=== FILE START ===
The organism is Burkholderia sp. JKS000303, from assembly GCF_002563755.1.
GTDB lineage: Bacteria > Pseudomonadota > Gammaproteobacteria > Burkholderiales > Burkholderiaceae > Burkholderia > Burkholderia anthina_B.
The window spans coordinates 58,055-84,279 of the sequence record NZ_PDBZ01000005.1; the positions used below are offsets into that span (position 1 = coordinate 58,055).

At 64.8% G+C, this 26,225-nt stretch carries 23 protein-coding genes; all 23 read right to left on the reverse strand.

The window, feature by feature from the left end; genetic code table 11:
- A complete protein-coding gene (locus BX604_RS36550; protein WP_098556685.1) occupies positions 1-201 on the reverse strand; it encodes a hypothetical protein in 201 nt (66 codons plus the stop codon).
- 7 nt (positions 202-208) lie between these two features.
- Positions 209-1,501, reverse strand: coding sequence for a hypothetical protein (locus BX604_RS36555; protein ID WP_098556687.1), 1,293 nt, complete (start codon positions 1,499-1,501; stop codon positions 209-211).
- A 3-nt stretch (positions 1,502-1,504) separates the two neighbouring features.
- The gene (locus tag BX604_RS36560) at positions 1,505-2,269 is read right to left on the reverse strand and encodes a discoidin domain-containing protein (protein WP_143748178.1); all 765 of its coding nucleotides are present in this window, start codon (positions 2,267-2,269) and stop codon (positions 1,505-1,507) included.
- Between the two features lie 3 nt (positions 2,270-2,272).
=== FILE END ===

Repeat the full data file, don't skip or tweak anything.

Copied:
The organism is Burkholderia sp. JKS000303, from assembly GCF_002563755.1.
GTDB lineage: Bacteria > Pseudomonadota > Gammaproteobacteria > Burkholderiales > Burkholderiaceae > Burkholderia > Burkholderia anthina_B.
The window spans coordinates 58,055-84,279 of the sequence record NZ_PDBZ01000005.1; the positions used below are offsets into that span (position 1 = coordinate 58,055).

At 64.8% G+C, this 26,225-nt stretch carries 23 protein-coding genes; all 23 read right to left on the reverse strand.

The window, feature by feature from the left end; genetic code table 11:
- A complete protein-coding gene (locus BX604_RS36550; protein WP_098556685.1) occupies positions 1-201 on the reverse strand; it encodes a hypothetical protein in 201 nt (66 codons plus the stop codon).
- 7 nt (positions 202-208) lie between these two features.
- Positions 209-1,501, reverse strand: coding sequence for a hypothetical protein (locus BX604_RS36555; protein ID WP_098556687.1), 1,293 nt, complete (start codon positions 1,499-1,501; stop codon positions 209-211).
- A 3-nt stretch (positions 1,502-1,504) separates the two neighbouring features.
- The gene (locus tag BX604_RS36560) at positions 1,505-2,269 is read right to left on the reverse strand and encodes a discoidin domain-containing protein (protein WP_143748178.1); all 765 of its coding nucleotides are present in this window, start codon (positions 2,267-2,269) and stop codon (positions 1,505-1,507) included.
- Between the two features lie 3 nt (positions 2,270-2,272).